Just as the Defund Police movement underscores the institutional racism that cries out for fundamental change, the COVID-19 pandemic ravaging nursing home residents underscores a deep-seated ageism inherent in our institutional model of nursing home care. It is time to defund the institutional model and replace it with a radically different model.
Today’s typical nursing home has never come close to meeting the public’s desire for humane and dignified long-term care. Warehousing large numbers of frail elders in hospital-like buildings with residents in double or triple rooms, and staff turnover as high as 100 percent, unavoidably creates a high risk for resident safety and compromises quality of care. Even before the pandemic, 82 percent of all nursing homes had infection prevention and control deficiencies cited in one or more years from 2013-2017, according to the U.S. Government Accountability Office. Forty-eight percent had such a deficiency cited in multiple years.
Despite the $90 million paid annually by Medicare and Medicaid to nursing homes, and exacting regulatory requirements addressing quality of care and quality of life for the nation’s 1.3 million nursing home residents, we as a society have failed to keep frail elders safe – let alone in an environment that any older adult looks forward to. Data from the Centers for Medicare and Medicaid Services indicate that, as of the end of May, over 32,000 nursing home residents had died in the 88 percent of nursing homes that reported data. Other analyses have reported nursing home resident and staff deaths represent 40 percent of the nation’s COVID-19 deaths, and in some local areas, as high as 75 percent.
As a result, multiple recommendations for change have gained attention, such as ensuring adequate personal protective equipment; disaster plans that facilitate quarantining; more and better trained staff; and heightened monitoring and oversight of care. Let’s be clear: These measures do little more than rearrange the deck chairs in a failing system. The COVID-19 pandemic is a 9/11 moment for nursing home care and a test of our ability to reimagine nursing home care that puts the “home” into nursing homes.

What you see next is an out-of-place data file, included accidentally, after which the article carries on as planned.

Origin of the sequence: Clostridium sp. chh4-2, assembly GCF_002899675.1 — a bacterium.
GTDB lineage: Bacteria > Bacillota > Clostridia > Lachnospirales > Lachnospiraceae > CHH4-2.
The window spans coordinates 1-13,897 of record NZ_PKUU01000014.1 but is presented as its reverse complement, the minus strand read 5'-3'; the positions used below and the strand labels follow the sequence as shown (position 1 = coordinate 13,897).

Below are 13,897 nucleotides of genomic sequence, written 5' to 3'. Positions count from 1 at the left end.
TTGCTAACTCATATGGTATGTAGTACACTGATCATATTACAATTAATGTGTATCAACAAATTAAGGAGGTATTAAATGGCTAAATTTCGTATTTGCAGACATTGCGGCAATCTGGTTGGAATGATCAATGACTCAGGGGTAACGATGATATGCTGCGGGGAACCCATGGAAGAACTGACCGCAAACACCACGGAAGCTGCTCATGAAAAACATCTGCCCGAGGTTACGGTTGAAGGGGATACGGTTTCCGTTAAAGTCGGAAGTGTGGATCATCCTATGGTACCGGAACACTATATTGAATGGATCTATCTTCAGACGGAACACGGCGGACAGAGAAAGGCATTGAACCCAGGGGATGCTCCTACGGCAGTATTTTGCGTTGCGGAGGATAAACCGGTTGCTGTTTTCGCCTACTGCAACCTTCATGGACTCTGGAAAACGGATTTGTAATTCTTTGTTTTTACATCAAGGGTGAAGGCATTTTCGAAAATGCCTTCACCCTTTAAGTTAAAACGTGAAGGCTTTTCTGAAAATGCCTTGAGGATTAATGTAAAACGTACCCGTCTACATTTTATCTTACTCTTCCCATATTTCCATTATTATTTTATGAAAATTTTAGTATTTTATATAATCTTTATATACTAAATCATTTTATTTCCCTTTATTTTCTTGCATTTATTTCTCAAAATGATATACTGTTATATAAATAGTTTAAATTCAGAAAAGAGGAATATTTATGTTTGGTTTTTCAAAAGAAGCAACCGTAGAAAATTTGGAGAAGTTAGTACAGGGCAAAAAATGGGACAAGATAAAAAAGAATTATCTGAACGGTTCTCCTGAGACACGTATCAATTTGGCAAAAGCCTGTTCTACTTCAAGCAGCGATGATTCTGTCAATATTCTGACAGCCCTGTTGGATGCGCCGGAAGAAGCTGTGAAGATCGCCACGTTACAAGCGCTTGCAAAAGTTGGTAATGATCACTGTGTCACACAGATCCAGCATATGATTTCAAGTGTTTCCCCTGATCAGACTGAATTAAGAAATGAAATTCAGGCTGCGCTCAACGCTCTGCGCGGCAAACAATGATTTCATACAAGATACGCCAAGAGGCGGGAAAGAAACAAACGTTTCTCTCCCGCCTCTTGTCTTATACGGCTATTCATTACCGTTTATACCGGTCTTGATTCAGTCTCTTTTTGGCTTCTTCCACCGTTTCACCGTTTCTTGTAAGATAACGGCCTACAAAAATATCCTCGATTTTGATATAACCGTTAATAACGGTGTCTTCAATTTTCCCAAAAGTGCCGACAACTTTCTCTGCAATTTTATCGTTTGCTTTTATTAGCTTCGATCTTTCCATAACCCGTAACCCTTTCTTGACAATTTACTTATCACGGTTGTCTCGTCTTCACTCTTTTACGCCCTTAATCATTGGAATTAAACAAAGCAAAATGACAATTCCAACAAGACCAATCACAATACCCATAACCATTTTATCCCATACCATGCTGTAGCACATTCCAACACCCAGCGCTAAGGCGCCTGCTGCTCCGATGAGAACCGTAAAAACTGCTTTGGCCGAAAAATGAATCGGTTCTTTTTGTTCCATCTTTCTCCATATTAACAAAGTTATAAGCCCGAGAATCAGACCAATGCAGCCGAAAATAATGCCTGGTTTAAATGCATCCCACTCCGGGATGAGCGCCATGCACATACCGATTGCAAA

As the largest payor for nursing home care, Medicare and Medicaid hold the key. Now is the time to change facility requirements to gradually limit participation in the program only to facilities that provide the following:
- Small home-like facilities
- Single rooms and bathrooms
- A flattened, more flexible staff hierarchy with cross-trained staff
- A culture focused on residents’ goals, interests and preferences first
Fortunately, there is already a model for this kind of facility: the Green House Project, represented by 300 facilities nationally, each with 10 or 12 residents who have single rooms and private baths. The facilities are designed around a living room with fireplace and an open kitchen where meals are prepared and shared. The cross-trained staff, backed by nurses and doctors, engage personally with residents, serving as nurse aides, cooks, cleaners, and participants in meals and social activities. Not surprisingly, staff turnover is far below that of traditional nursing homes.
Of most importance to policy makers, Green House Project homes have a strong evidence base showing high resident, family, and worker satisfaction; better quality of care and quality of life; costs comparable to traditional nursing homes; and in the midst of the current pandemic, a much greater ability to prevent and contain illness. Data collected in ongoing research has revealed only 32 confirmed resident cases and one resident death as of June 30 in a sample of 2,384 residents in 229 Green House homes providing skilled nursing.
As long as the nursing home industry can rely on the flow of federal money for the current model of care, it has no financial incentive to change, not even after the coronavirus catastrophe. Change that flow, and a major cultural change in long-term care will follow.
* Charles Sabatino is the Director of the American Bar Association Commission on Law and Aging. The views contained in this article represent his opinions and should not be construed to be those of either the American Bar Association or the Commission on Law and Aging unless adopted pursuant to the bylaws of the Association.